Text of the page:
This shouldn’t work. There’s no way I should have a low-end smartphone jammed into a $20 mobile headset and be able to play VR games of any kind on Steam. But that’s what I’m doing. And these aren’t just phone VR games that have you spectating 360-degree videos. These are legit AAA titles. It’s a short but growing list of games. Right now I can fire up VRidge and play Minecraft, Elite Dangerous, War Thunder, and Project CARS with this weirdly affordable VR solution.
Okay, let’s back up, and let’s be realistic while we're doing it: VRidge isn’t the full-blown virtual reality you’ll get from a PS VR, Oculus Rift or HTC Vive for $200, $400, or $800. But I’m at least getting a “seated VR” experience out of this for much, much cheaper. That ain’t bad for a $15 app, the phone I already had, and a $20 mobile VR headset (which I also happened to already have); your headset can even be a $5 Google Cardboard for even more cost savings, but you’ll at least need to free up your hands for a gamepad by getting a head strap for that thing.
So, if you already have a smartphone, VRidge can give you a taste of what VR gaming is like for, what, $20 or $30? Like I said, this shouldn’t work. But it does, if you temper your expectations.
First off, you’ll have to pardon my low-end phone: it’s an ASUS ZenFone 3 Zoom. It sits in the sub-$300 range. Trust me, I’m not bragging about the phone. While a $700 Razer Phone or Samsung Galaxy S9 would handle everything the VRidge could put out, it’s at least a little bit impressive that my modest ZenFone can stomach the VRidge's requirements at all. Sorry for all the boring price talk. Nobody came here to read a review about my low-end phone. It’s only worth mentioning what I’m working with so that we’ve all got some perspective on, well, why the VRidge isn’t a perfect solution for me—despite its low barrier to entry.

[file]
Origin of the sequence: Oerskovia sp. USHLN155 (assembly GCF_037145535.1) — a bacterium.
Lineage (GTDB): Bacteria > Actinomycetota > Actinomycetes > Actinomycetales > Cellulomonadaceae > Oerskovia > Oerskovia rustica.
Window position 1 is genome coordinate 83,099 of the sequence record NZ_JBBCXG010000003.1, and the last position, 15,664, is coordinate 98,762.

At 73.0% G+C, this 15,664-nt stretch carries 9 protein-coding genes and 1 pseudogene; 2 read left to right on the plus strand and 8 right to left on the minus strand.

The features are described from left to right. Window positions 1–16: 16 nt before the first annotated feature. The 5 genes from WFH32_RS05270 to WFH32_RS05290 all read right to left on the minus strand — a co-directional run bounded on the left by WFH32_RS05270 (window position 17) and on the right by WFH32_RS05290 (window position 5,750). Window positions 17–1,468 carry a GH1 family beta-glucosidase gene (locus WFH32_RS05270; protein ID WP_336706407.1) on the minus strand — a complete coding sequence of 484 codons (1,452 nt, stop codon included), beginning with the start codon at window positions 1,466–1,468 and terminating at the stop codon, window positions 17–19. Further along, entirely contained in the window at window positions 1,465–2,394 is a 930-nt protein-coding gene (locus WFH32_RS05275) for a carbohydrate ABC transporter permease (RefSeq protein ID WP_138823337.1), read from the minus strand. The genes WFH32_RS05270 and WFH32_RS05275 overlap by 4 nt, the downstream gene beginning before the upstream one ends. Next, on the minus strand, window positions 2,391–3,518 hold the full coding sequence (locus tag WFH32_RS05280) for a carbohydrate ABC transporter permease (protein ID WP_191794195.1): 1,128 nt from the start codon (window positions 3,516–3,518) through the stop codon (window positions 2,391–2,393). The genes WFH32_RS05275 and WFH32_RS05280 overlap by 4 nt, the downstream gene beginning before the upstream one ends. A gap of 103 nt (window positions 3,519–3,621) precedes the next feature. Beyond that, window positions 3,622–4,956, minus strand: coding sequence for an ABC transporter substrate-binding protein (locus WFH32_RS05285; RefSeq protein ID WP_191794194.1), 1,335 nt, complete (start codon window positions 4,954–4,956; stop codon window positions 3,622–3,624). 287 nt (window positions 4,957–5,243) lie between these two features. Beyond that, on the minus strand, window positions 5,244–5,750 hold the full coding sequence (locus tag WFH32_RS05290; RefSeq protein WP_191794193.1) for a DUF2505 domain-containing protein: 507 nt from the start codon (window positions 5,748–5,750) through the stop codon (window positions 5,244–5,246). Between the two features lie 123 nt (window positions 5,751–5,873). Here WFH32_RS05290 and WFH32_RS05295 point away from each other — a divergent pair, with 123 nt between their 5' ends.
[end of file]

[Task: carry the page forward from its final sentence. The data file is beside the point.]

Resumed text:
At its most basic, VRidge convinces your phone it’s an HTC Vive or Oculus Rift headset. I don’t understand all the witchcraft that goes into it. All I did was download the VRidge app onto both my phone and my computer, connected them, and I was on my way. I had access to that small and growing handful of VR-capable games in my Steam account. Yes, I had to have bought the games first. VRidge won’t hook you up with free copies of Minecraft, Elite Dangerous, and Project CARS. War Thunder is free to play, though, if you need an easy-access point.
Since VRidge doesn’t come with hand controllers and cameras to complete the virtual reality package, this keeps it a strictly headset-centered experience. Without VR hand controllers or wands, VRidge doesn’t know what your hands are doing. Without cameras placed on multiple stanchions around the room, VRidge also doesn’t know if you’re sitting, standing, or reenacting Japanese Kabuki theater. That’s okay. Again, it’s meant to be a low-cost solution, and the second you start bringing controllers and cameras into the picture, you’re spending a lot more money.